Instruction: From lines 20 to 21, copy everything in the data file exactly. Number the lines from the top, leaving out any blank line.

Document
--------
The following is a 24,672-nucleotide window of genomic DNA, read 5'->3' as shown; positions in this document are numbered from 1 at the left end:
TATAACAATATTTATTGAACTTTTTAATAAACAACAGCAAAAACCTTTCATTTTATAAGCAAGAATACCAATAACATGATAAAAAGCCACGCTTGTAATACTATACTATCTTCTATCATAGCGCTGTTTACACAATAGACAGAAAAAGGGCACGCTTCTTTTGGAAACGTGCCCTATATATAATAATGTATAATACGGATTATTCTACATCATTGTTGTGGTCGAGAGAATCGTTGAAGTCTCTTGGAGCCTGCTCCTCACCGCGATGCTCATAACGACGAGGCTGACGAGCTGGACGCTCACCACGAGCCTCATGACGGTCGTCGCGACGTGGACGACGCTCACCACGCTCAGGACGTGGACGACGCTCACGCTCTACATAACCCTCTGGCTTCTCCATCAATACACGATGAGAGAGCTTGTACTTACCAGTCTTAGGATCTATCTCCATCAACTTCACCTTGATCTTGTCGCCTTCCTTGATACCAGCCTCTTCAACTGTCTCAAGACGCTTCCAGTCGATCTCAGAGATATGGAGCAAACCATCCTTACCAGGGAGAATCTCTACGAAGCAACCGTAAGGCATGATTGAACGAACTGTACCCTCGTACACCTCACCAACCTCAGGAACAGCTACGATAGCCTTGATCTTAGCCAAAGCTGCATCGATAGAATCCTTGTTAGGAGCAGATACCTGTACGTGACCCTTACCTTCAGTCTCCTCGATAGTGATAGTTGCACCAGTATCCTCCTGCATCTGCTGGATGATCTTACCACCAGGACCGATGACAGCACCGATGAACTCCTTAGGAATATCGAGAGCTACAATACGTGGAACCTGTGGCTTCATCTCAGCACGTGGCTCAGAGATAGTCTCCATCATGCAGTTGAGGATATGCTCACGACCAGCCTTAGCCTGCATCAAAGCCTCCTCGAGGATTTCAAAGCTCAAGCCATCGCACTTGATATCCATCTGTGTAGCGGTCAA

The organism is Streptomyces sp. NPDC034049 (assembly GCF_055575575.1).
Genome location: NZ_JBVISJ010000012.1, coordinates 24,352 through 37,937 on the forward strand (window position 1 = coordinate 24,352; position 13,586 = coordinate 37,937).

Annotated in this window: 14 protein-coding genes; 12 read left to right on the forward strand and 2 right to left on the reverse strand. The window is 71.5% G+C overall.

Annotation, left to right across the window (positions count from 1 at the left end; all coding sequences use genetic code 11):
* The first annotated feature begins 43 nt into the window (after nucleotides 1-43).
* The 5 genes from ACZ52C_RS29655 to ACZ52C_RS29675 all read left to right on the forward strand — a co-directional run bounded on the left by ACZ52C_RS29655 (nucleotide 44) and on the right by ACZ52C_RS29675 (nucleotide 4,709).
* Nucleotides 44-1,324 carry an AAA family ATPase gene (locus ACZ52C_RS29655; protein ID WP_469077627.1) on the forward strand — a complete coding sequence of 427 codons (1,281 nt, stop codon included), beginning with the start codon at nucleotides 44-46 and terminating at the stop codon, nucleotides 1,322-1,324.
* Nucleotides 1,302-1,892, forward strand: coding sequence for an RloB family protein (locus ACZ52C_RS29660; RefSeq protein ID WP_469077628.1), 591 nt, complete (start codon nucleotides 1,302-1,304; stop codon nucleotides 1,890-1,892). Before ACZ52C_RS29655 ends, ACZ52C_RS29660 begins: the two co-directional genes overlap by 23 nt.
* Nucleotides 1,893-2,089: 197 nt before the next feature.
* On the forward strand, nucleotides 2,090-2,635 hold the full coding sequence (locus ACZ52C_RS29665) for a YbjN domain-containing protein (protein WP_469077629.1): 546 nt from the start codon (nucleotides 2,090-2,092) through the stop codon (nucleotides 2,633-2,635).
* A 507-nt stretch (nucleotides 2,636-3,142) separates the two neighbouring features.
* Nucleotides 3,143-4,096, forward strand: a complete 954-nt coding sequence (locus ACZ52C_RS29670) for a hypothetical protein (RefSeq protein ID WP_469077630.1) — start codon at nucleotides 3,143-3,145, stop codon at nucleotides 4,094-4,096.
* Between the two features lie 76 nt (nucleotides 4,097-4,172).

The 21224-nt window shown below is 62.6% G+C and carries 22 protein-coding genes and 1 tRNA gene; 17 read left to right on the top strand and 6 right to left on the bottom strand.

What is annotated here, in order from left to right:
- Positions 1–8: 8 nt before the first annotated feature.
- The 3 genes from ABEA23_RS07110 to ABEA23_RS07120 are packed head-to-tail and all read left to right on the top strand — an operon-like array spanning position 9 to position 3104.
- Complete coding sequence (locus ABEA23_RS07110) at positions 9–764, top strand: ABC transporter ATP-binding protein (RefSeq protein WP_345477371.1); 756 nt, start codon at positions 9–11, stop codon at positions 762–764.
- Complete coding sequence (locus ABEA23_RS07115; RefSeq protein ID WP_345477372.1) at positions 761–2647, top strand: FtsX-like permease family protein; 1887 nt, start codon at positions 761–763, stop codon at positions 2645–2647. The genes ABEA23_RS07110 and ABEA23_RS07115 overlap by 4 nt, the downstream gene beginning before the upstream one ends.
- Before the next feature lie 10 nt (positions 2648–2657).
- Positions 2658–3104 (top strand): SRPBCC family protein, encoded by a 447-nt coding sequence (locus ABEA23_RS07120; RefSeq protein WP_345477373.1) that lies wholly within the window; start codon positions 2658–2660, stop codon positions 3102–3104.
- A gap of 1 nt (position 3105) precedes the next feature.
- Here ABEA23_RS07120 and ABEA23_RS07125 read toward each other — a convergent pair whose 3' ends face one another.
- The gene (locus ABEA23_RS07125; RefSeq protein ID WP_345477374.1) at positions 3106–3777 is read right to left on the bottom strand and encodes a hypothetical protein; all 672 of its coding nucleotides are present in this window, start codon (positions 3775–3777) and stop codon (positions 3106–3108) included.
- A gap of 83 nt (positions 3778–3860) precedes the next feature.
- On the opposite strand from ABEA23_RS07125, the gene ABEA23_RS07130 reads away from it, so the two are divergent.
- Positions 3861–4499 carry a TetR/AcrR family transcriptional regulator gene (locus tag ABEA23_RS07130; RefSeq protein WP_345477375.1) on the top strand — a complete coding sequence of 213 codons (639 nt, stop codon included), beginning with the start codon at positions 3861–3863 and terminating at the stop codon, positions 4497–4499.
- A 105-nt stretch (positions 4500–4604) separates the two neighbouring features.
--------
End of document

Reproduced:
- Complete coding sequence (locus ABEA23_RS07110) at positions 9–764, top strand: ABC transporter ATP-binding protein (RefSeq protein WP_345477371.1); 756 nt, start codon at positions 9–11, stop codon at positions 762–764.
- Complete coding sequence (locus ABEA23_RS07115; RefSeq protein ID WP_345477372.1) at positions 761–2647, top strand: FtsX-like permease family protein; 1887 nt, start codon at positions 761–763, stop codon at positions 2645–2647. The genes ABEA23_RS07110 and ABEA23_RS07115 overlap by 4 nt, the downstream gene beginning before the upstream one ends.